What Is the Difference Between Nearsighted and Farsighted?

A young woman is being examined by an optometrist for the difference between nearsightedness and farsightedness.

More than 40% of the United States population needs prescription glasses. It’s estimated that one-third of the world’s population’s nearsighted. It’s more common to be nearsighted than farsighted, but both can lead to further eye complications down the road.

However, what’s the difference between nearsighted and farsighted?

It’s not uncommon to get the two confused with one another, as many people do. Knowing the difference and understanding what makes good eye health is essential, so you know when it’s time to see your eye doctor in Utah or an eye doctor in Idaho. In the guide below, you’ll discover our guide on everything you need to know about nearsightedness, farsightedness, and when it’s time to see an eye doctor.

Continue reading to learn more!

What’s Nearsightedness?

More than 150 million Americans suffer from refractive errors in their eyes. Nearsightedness is one of the most common refractive errors. If you’re nearsighted, then this means you’re unable to see things far away.

You can see things clearly when they’re close to your eyes because you have a near-sighted vision. Once an object gets further away from you, it might become blurry or challenging to see. Nearsightedness often happens when your eye is more lengthy than it should be or when the cornea is curved excessively.

If you’re nearsighted, then you might experience eyestrain and even headaches after trying to focus on an object that’s at a distance or after performing some type of task that might require you to use your far-distance vision for a long period of time. Nearsighted is also known as myopia.

What Are the Symptoms?

One of the main ways to tell if you’re suffering from nearsightedness is that you struggle to see objects far away. A few other symptoms could be having difficulty watching television, driving at night, and trouble reading a board when sitting in class or during a meeting. You might also notice eyestrain, eye tiredness, and headaches caused by the two after trying to look at objects at a distance.

What’s Farsightedness?

Farsightedness is another type of refractive error in the eye. It’s not as common as nearsightedness, but it’s still one of the top two refractive errors people suffer from. Being farsighted means, you’re able to see better at a far distance.

When trying to read or look at something up close, this is where your vision will tend to get blurry or unclear. You’ll have trouble focusing on objects that are close to your face and experience headaches after trying to focus on something up close for too long. Conducting prolonged tasks that require you to use your near-sighted vision will place great strain on your eyes and create agitation.

Farsightedness happens when the cornea isn’t curved enough. Farsighted is also known as hyperopia.

What Are the Symptoms?

Those who are farsighted often have a few vision problems, making the symptoms a bit confusing. For example, sometimes those who are farsighted can sometimes struggle with blurry vision even when looking at objects at a far distance. However, the common symptoms of being farsighted are as follows:

  • struggling to see when reading or using a computer
  • blurry vision when looking at nearby objects
  • burning and aching around the eye
  • eyestrain and headaches

The best way to determine if you do, in fact, have this refractive error is to see your eye doctor.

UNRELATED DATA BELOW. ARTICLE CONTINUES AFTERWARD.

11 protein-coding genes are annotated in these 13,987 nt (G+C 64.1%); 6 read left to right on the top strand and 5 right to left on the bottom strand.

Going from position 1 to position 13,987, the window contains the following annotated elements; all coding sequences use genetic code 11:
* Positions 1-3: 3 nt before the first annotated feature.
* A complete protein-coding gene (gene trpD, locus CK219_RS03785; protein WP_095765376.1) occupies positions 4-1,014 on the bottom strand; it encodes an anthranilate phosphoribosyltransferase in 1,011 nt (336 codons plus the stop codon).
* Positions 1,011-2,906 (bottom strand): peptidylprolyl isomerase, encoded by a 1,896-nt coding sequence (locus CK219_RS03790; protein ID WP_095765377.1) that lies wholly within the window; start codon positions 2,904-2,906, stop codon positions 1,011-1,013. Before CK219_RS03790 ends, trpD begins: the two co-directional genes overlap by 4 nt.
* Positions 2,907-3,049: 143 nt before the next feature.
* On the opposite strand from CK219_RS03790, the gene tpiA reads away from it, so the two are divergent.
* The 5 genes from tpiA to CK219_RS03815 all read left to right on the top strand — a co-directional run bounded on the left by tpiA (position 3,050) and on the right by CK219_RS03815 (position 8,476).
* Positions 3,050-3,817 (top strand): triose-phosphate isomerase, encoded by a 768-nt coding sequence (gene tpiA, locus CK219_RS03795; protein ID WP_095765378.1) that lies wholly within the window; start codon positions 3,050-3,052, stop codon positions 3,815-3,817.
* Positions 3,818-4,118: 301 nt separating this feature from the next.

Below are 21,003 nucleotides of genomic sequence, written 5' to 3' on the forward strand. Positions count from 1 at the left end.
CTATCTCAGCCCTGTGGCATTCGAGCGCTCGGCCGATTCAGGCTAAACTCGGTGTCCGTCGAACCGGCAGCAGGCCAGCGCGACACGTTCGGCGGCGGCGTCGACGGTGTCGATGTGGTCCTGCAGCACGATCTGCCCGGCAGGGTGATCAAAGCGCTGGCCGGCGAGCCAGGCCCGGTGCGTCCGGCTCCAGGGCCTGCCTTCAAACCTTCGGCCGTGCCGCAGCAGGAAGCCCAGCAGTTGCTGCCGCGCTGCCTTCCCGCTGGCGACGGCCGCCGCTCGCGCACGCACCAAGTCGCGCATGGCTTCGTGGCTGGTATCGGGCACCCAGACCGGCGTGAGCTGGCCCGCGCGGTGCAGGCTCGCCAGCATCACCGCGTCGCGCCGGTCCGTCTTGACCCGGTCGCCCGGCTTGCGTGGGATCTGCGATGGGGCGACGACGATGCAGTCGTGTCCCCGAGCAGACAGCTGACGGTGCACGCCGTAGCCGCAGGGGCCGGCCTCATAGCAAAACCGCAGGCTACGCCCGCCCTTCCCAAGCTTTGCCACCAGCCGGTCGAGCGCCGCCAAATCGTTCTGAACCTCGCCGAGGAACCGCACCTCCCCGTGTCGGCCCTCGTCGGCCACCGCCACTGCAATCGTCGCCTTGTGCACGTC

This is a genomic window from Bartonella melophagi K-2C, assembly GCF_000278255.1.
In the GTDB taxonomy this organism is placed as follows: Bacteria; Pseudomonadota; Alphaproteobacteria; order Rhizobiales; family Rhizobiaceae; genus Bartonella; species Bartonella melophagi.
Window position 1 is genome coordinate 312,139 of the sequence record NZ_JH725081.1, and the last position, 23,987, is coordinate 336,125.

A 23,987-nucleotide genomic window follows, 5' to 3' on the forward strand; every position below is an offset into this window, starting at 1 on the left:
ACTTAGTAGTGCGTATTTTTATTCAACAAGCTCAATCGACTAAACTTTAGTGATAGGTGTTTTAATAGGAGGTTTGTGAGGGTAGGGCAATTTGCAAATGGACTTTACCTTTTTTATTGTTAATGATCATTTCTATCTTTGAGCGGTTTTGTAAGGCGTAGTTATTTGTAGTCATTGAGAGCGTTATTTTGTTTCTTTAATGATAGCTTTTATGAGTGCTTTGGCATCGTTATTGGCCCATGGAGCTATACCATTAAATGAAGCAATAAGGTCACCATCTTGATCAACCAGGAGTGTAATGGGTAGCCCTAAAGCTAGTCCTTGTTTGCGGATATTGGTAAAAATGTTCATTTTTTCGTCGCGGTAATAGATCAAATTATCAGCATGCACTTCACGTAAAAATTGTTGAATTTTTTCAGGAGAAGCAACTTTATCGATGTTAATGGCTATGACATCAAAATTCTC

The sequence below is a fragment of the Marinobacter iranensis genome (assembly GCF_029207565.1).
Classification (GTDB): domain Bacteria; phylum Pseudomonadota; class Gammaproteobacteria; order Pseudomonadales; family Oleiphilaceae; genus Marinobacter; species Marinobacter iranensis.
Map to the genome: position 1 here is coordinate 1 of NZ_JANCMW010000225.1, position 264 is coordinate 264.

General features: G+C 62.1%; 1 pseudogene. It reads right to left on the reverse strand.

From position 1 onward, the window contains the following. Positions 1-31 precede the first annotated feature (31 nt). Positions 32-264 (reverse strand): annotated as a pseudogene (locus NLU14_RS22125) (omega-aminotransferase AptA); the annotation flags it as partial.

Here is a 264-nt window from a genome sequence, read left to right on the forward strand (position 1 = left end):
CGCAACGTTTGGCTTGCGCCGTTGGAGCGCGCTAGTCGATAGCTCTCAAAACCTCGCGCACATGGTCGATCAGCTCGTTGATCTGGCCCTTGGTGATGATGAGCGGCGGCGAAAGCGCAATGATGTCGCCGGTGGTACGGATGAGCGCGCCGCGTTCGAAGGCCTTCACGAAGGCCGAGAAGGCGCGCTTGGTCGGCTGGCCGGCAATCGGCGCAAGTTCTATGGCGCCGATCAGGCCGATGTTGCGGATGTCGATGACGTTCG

Which Is Better?

Ideally, you wouldn’t want to be nearsighted or farsighted. You’d want to have great vision no matter how far or close of a distance you’re looking. However, it might be better to be either farsighted or nearsighted, depending on your daily activities or the type of work you do.

For example, if you need to read or look at small or up-close details throughout the day, then being nearsighted might be better for you. On the other hand, if you drive for a living and need to see signs and other details at a distance, then it might be better to be farsighted. However, no matter what type of refractive error you suffer from, each is manageable.

The best step to take is to schedule an appointment with your local eye doctor. Your eye doctor will perform a series of tests on your eyes to determine if you’re nearsighted, farsighted, or experiencing any other type of eye issues. They’ll then discuss the best treatment for your unique situation.

Signs You Need Glasses

If any of these symptoms sound familiar to you, then it’s time to schedule an appointment with your local eye doctor. Once you see your eye doctor, you’ll have an eye exam done. When nearsighted, it’s common to take a visual acuity assessment test.

This is the test that displays numbers and letters in rows and in various sizes on the wall across from you. You’ll be asked to read off the letters or numbers while covering one eye at a time to determine the right prescription for you. If you’re farsighted, then you’ll need an eye health exam along with a refraction assessment.

If the tests conclude that you are farsighted, then further testing might be done to determine what your prescription should be.

Learning the Difference Between Nearsighted and Farsighted Starts Right Here

Although many people struggle to understand the difference between nearsighted and farsighted, learning about the two is easier than you might think. Use the helpful information given in this guide above to help you better understand the two and which one you might be suffering from. If you believe you’re dealing with a refractive error, then don’t hesitate to contact Eye Pros.

We’re Idaho’s and Utah’s premier eye care clinic and contact lens provider. We perform professional eye exams for eyeglasses and contact lenses. We also provide a variety of other eye care services.

Schedule an appointment today to see how we can help you!